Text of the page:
Once upon a time, a time not so very long ago, a plague of doubt spread across a large portion of Europe as well as the New World. The subject of the plague was of the greatest concern: the state of the human soul. But the operations conducted against that plague have become eternal examples of fear-mongering and paranoia. We speak, of course, of the second half of the seventeenth century, when a number of purported evildoers were scorched or asked to pass impossible tests that damned their body one way or their soul another. What do we mean by doing evil? Perhaps very generally not doing good or, as was likely the situation at many trials, relying on pagan rituals to enhance terrestrial life. Reviewing the seventeenth century's misadventures has made many modern minds scoff at the notion of true witches; admittedly, some of the evidence looks so contrived as to resemble the trim and tidy criminal proceedings found to this day within totalitarian borders. Yet some not as much. Countenancing the havoc wreaked by Church and State may seem appalling to the person who cannot believe in abstract entities unless they are identified by a numerical formula, that is, by the counting drums of man; but to avouch there was absolutely nothing afoot is to ignore the fact that there is always something afoot, something wicked and unwholesome and very real. The believer knows we live not only in a world of fossils, but amidst shadows, some of darker tint than others. And what do these shades contain? All the vilest hues of human imagination, which could explain the events in this exquisite tale.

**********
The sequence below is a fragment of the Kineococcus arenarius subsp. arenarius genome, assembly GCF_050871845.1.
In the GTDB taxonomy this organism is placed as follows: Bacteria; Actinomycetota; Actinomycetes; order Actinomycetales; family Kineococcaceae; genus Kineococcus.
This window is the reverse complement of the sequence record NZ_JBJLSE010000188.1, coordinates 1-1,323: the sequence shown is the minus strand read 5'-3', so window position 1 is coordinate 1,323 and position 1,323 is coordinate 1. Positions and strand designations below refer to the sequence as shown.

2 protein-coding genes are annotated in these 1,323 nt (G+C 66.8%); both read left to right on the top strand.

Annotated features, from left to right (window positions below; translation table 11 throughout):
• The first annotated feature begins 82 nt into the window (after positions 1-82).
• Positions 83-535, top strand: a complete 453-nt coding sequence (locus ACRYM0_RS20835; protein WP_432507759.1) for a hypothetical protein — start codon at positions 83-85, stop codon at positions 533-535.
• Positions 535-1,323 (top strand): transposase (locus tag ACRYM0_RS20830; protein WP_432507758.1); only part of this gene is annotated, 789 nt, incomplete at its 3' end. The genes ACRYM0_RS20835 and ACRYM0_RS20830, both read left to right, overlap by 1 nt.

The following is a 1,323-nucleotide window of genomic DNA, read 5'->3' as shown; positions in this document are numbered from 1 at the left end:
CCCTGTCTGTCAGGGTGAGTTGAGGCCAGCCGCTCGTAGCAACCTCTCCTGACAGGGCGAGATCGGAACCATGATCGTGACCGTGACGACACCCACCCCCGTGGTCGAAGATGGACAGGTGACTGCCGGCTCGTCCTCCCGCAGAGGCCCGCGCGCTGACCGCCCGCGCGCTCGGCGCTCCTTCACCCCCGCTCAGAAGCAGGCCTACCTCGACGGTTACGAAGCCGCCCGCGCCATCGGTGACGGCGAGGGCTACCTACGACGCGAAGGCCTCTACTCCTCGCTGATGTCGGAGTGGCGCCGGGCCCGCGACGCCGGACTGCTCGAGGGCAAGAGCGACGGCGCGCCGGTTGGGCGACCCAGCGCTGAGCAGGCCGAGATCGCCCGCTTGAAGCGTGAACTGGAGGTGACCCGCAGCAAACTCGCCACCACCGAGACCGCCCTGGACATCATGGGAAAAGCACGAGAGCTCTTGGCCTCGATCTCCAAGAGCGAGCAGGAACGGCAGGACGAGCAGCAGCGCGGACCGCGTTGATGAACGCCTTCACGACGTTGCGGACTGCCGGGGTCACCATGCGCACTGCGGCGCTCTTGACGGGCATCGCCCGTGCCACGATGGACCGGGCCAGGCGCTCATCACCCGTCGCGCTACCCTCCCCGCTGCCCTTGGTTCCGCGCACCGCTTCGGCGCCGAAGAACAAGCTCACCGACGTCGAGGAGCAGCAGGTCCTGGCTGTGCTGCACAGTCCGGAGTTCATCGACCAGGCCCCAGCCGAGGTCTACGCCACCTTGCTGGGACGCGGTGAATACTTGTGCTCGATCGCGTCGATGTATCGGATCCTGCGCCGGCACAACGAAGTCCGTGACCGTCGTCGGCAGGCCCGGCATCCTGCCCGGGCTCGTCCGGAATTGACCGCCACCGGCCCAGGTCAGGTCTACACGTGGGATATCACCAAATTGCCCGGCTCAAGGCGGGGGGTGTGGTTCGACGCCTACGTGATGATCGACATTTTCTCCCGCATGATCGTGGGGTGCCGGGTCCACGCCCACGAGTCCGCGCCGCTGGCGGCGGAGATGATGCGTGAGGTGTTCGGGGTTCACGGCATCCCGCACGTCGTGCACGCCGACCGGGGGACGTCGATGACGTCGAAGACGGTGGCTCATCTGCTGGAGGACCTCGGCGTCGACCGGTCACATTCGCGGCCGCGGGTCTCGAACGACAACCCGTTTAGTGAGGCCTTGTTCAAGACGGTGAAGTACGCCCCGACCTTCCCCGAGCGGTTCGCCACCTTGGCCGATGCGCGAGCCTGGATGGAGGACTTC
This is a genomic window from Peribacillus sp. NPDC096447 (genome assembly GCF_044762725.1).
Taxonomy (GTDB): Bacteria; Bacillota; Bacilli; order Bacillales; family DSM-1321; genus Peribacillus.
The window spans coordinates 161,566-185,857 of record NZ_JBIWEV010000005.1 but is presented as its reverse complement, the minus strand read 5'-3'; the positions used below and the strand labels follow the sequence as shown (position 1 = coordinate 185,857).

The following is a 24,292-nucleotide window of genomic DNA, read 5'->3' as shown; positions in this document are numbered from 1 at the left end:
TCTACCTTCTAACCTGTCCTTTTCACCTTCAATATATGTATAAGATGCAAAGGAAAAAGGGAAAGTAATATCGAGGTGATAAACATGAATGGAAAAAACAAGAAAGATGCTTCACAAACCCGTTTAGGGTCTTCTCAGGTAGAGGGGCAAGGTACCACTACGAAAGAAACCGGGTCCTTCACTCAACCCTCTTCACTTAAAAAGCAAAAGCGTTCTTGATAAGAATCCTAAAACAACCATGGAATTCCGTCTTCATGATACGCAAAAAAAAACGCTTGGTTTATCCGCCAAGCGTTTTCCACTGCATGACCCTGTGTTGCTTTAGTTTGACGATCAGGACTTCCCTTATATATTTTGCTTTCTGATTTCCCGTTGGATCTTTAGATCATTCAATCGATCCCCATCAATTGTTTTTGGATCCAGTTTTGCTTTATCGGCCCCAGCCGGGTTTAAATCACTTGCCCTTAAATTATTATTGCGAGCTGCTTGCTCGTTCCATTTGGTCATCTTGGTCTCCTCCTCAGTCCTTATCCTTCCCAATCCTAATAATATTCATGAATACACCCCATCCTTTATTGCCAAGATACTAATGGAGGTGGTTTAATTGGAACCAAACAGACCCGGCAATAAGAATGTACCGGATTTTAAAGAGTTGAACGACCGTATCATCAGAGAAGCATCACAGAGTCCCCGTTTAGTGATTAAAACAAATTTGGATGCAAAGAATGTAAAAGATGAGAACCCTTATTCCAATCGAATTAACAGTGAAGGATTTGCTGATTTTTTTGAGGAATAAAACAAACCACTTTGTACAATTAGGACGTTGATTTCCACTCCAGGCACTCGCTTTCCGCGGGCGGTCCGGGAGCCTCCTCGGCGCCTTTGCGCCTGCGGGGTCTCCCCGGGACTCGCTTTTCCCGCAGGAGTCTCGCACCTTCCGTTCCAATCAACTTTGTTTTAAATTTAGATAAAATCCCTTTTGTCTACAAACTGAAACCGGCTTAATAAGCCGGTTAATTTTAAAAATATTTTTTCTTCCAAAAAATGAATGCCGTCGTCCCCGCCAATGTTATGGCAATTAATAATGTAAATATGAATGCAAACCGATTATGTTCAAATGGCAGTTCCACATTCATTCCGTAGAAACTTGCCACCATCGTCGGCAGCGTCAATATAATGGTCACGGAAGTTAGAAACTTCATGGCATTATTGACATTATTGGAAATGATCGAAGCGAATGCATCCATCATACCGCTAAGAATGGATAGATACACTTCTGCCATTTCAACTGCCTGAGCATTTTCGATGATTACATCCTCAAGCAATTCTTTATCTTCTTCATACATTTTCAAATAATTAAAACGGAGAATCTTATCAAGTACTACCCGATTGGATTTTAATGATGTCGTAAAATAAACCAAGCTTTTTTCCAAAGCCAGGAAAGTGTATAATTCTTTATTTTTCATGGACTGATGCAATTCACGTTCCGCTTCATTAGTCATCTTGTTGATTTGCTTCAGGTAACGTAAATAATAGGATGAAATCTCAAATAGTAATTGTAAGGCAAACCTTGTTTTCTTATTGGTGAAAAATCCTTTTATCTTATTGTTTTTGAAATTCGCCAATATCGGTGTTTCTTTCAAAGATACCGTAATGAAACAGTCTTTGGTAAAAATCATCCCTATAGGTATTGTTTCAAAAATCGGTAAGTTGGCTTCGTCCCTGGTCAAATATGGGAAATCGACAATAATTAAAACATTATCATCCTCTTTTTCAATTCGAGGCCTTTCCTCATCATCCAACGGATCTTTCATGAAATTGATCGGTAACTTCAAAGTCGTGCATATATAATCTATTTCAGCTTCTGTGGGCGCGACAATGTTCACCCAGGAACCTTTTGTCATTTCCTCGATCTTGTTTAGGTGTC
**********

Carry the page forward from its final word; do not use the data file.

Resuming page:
Our time is 1690, and our first and most unfortunate protagonist is a certain Sir Matthew Fell, deputy sheriff in Suffolk and resident of this site's fine, Italian-porticoed country-house, Castringham Hall. We are informed that in this same dreadful year a number of impossible tests were inflicted upon some of the district's inhabitants. Tests, mind you, that were meant to terminate anyone's curiosity as to the inhabitants' intentions as well as the inhabitants themselves:
Whether the persons accused of this offence really did imagine that they were possessed of unusual powers of any kind; or whether they had the will at least, if not the power, of doing mischief to their neighbours; or whether all the confessions, of which there are so many, were extorted by the mere cruelty of the witch-finders, these are questions which are not, I fancy, yet solved.
Sir Matthew contributes to this onslaught by fingering a denizen who "clad only in her shift" had sauntered up an ash tree near Sir Matthew's bedroom window and was proceeding to truncate small twigs "with a peculiarly curved knife," and, what is more, talking to herself as she did so. This strange woman was known only as Mrs. Mothersole and "mainly on this evidence" was united in infamy with a host of other strange women whose behavior did not meet with approval by her co-villagers. If this description sounds a wee cavalier, consider how little it took at that time to engender suspicion; also consider that any genuine worshipper of baleful forces would likely be at pains to exclude herself from incendiary gossip and act as normal as possible. This little conundrum woefully unaddressed, Mrs. Mothersole was hauled off to the gallows; but unlike "the other victims [who] were apathetic or broken down with misery," our alleged hag had nothing of fear or apprehension in her. Instead, according to one contemporary account, "she presented the living aspect of a mad devil," and was heard to say "the seemingly meaningless words, 'there will be guests at the Hall.'" After the suspects were dispatched, as we would like to believe, to the hell they so adored, Sir Matthew returned to his house and its guardian ash tree only to espy, from a distance, something "run[ning] up and down the stem of the ash." The next morning, Sir Matthew Fell having exceeded his customary waking time by over two hours, his servants entered his locked room and "found their master dead and black." Of course, more bad things occur (so many livestock are affected by random attacks as to oblige farmers to speak of "The Castringham sickness"), albeit sparing one generation, that of Sir Matthew's son, also Sir Matthew, who had the sterling idea of sporting his father's room forever. It is then the latter's grandson, Sir Richard, a "pestilent innovator," who shall rediscover the ash tree that most everyone agrees needs no rediscovery.